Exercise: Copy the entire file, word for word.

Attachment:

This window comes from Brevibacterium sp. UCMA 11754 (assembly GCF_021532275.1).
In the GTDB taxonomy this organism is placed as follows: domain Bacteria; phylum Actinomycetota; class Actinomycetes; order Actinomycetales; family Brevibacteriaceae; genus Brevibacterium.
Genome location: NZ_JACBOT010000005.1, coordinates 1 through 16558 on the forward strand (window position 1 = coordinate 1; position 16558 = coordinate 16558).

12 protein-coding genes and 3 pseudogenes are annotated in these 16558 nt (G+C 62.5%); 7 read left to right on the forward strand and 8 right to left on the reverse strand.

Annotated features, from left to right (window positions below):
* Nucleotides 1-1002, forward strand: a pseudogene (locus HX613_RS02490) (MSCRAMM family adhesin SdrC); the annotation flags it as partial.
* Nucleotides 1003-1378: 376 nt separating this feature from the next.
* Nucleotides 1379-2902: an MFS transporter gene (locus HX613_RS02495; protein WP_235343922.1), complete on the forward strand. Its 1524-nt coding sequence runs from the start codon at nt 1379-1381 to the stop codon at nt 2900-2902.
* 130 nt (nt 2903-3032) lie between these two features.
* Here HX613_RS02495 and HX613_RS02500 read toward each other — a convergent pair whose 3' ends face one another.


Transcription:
This window comes from Brevibacterium sp. UCMA 11754 (assembly GCF_021532275.1).
In the GTDB taxonomy this organism is placed as follows: domain Bacteria; phylum Actinomycetota; class Actinomycetes; order Actinomycetales; family Brevibacteriaceae; genus Brevibacterium.
Genome location: NZ_JACBOT010000005.1, coordinates 1 through 16558 on the forward strand (window position 1 = coordinate 1; position 16558 = coordinate 16558).

12 protein-coding genes and 3 pseudogenes are annotated in these 16558 nt (G+C 62.5%); 7 read left to right on the forward strand and 8 right to left on the reverse strand.

Annotated features, from left to right (window positions below):
* Nucleotides 1-1002, forward strand: a pseudogene (locus HX613_RS02490) (MSCRAMM family adhesin SdrC); the annotation flags it as partial.
* Nucleotides 1003-1378: 376 nt separating this feature from the next.
* Nucleotides 1379-2902: an MFS transporter gene (locus HX613_RS02495; protein WP_235343922.1), complete on the forward strand. Its 1524-nt coding sequence runs from the start codon at nt 1379-1381 to the stop codon at nt 2900-2902.
* 130 nt (nt 2903-3032) lie between these two features.
* Here HX613_RS02495 and HX613_RS02500 read toward each other — a convergent pair whose 3' ends face one another.